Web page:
With Brexit entrenching divisions, Britain’s patchwork constitution is being increasingly pitted against political upheaval. Do legal experts see crisis brewing?
Britain has developed an uncharacteristically laid-back attitude to constitutional change, with once-rare reforms to the UK’s ad hoc democratic settlement coming at a startling pace in recent years. The previous Labour administration ushered in varying degrees of devolution in Scotland and Wales, before in 2003 pulling the UK’s highest court out of the House of Lords and into the new Supreme Court (tacked on was reform of the Lord Chancellor’s historic role). The process of further EU integration under the Maastricht Treaty, not to mention Labour’s 1998 Human Rights Act, which gave domestic force to the European Convention on Human Rights, also had significant impact. Continue reading “Brexit vs Dicey – The constitutional lawyer’s view on these strange days”
Thomas Alan finds reality setting in for creditors and former partners more than two years on
‘My immediate thought was: “Can’t we just move on?” I can’t be bothered with it,’ says one former King & Wood Mallesons (KWM) Europe and Middle East partner when asked for their thoughts on the firm’s latest administration report. Indeed, it is hard not to share some of the sentiment. Two years after the collapse of KWM EUME, the saga continues to limp forward in a fashion considered onerous even by law firm insolvency standards. Continue reading “Apathy and a multimillion-pound shortfall define beleaguered KWM Europe insolvency”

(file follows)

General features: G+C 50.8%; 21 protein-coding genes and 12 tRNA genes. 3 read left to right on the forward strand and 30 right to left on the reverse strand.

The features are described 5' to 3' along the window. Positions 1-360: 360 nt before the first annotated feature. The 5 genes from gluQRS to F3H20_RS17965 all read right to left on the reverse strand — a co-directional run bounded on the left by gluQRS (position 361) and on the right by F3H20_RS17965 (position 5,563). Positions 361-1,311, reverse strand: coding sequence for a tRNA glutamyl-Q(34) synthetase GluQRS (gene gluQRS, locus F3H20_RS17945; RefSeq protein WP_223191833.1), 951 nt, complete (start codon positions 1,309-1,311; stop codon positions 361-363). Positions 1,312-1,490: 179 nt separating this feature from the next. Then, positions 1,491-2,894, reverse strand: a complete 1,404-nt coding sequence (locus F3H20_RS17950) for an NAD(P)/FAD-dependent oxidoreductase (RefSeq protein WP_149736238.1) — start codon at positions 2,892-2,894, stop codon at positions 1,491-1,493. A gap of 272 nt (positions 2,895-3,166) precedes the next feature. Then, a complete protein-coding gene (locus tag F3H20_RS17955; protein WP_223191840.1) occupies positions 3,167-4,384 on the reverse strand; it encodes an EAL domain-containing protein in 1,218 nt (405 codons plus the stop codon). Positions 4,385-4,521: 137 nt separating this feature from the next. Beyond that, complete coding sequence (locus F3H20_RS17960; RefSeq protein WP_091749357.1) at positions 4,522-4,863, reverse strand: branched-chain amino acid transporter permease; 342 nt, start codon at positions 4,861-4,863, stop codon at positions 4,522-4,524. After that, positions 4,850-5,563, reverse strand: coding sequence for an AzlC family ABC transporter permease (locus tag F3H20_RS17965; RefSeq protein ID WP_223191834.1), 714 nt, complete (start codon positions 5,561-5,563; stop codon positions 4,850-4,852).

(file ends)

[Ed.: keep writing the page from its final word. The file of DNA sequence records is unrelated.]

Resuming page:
Lehman Brothers International (Europe) (LBIE)’s 5,500 employees left the London office at 25 Bank Street on Friday 12 September 2008 expecting to return on Monday morning to their weekly routine. As did their colleagues in the rest of the world.
Not that life had been easy up to that point. Global financial turmoil had been going for around a year and Lehman had just posted a $3.9bn third-quarter loss amid the subprime mortgage crisis. Yet, the sense was that the bank founded in 1850 would be bought out by either Barclays or Bank of America, despite the US government’s resistance to bailing it out. Continue reading “‘No blueprint’: Looking back at Lehman’s wind-up”
Nathalie Tidman looks at the struggle for the City elite as US players dominate home and away
‘People like me, making the switch from the Magic Circle to a US firm – a Kirkland, a Latham, a White & Case – did so because being a powerhouse in the US is critical to becoming a truly global law firm.’ Continue reading “Stars and stripes in their eyes – assessing the US ambitions of A&O and Freshfields”
This time last year, a collective sigh of relief from City dealmakers was reverberating around the Square Mile as the M&A market regained momentum despite a backdrop of economic and political uncertainty. Since then, deal counsel have barely paused for breath, with many juggling multiple deals well into the parts of August in which even the most committed deal junkie would expect to be pretending not to check work emails on a sun lounger.
Such boom-time dynamics are borne out by the latest Mergermarket figures for H1 2018, which saw announced global M&A deals hit $1.94trn, its highest value since the financial crisis. Continue reading “Mega-deals and convergence stoke M&A but subdued volumes and volatile conditions linger”